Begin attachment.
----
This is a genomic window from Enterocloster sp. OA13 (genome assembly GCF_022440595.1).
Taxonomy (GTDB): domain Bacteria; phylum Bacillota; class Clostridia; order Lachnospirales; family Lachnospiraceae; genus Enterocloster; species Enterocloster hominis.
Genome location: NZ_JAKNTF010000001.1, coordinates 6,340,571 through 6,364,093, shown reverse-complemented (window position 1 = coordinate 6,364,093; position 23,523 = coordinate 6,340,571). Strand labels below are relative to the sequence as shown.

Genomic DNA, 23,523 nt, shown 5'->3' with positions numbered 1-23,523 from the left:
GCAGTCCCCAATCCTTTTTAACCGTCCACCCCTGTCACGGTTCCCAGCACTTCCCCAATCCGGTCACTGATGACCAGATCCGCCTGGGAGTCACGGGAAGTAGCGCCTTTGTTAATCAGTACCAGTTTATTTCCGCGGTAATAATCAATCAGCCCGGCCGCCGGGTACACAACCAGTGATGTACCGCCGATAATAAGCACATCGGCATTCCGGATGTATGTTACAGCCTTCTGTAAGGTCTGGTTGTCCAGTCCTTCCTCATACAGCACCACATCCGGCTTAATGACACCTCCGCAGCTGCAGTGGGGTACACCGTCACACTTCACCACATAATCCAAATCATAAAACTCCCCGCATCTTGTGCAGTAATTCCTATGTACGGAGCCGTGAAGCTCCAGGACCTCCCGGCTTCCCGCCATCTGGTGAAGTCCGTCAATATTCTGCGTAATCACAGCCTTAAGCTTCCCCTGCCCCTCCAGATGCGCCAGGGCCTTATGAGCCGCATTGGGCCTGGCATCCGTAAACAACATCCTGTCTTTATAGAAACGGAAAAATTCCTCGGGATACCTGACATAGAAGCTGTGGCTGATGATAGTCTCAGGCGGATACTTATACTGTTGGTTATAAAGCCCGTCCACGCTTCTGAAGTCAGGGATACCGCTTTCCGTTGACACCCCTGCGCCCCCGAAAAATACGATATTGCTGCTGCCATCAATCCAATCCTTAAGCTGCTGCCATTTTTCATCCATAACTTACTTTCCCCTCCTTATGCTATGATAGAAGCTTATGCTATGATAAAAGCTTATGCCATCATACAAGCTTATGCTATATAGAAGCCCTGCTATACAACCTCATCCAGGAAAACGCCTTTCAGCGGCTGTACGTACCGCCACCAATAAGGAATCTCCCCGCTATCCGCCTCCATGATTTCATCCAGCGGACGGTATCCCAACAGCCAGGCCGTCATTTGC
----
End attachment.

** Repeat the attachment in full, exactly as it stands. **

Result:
This is a genomic window from Enterocloster sp. OA13 (genome assembly GCF_022440595.1).
Taxonomy (GTDB): domain Bacteria; phylum Bacillota; class Clostridia; order Lachnospirales; family Lachnospiraceae; genus Enterocloster; species Enterocloster hominis.
Genome location: NZ_JAKNTF010000001.1, coordinates 6,340,571 through 6,364,093, shown reverse-complemented (window position 1 = coordinate 6,364,093; position 23,523 = coordinate 6,340,571). Strand labels below are relative to the sequence as shown.

Genomic DNA, 23,523 nt, shown 5'->3' with positions numbered 1-23,523 from the left:
GCAGTCCCCAATCCTTTTTAACCGTCCACCCCTGTCACGGTTCCCAGCACTTCCCCAATCCGGTCACTGATGACCAGATCCGCCTGGGAGTCACGGGAAGTAGCGCCTTTGTTAATCAGTACCAGTTTATTTCCGCGGTAATAATCAATCAGCCCGGCCGCCGGGTACACAACCAGTGATGTACCGCCGATAATAAGCACATCGGCATTCCGGATGTATGTTACAGCCTTCTGTAAGGTCTGGTTGTCCAGTCCTTCCTCATACAGCACCACATCCGGCTTAATGACACCTCCGCAGCTGCAGTGGGGTACACCGTCACACTTCACCACATAATCCAAATCATAAAACTCCCCGCATCTTGTGCAGTAATTCCTATGTACGGAGCCGTGAAGCTCCAGGACCTCCCGGCTTCCCGCCATCTGGTGAAGTCCGTCAATATTCTGCGTAATCACAGCCTTAAGCTTCCCCTGCCCCTCCAGATGCGCCAGGGCCTTATGAGCCGCATTGGGCCTGGCATCCGTAAACAACATCCTGTCTTTATAGAAACGGAAAAATTCCTCGGGATACCTGACATAGAAGCTGTGGCTGATGATAGTCTCAGGCGGATACTTATACTGTTGGTTATAAAGCCCGTCCACGCTTCTGAAGTCAGGGATACCGCTTTCCGTTGACACCCCTGCGCCCCCGAAAAATACGATATTGCTGCTGCCATCAATCCAATCCTTAAGCTGCTGCCATTTTTCATCCATAACTTACTTTCCCCTCCTTATGCTATGATAGAAGCTTATGCTATGATAAAAGCTTATGCCATCATACAAGCTTATGCTATATAGAAGCCCTGCTATACAACCTCATCCAGGAAAACGCCTTTCAGCGGCTGTACGTACCGCCACCAATAAGGAATCTCCCCGCTATCCGCCTCCATGATTTCATCCAGCGGACGGTATCCCAACAGCCAGGCCGTCATTTGC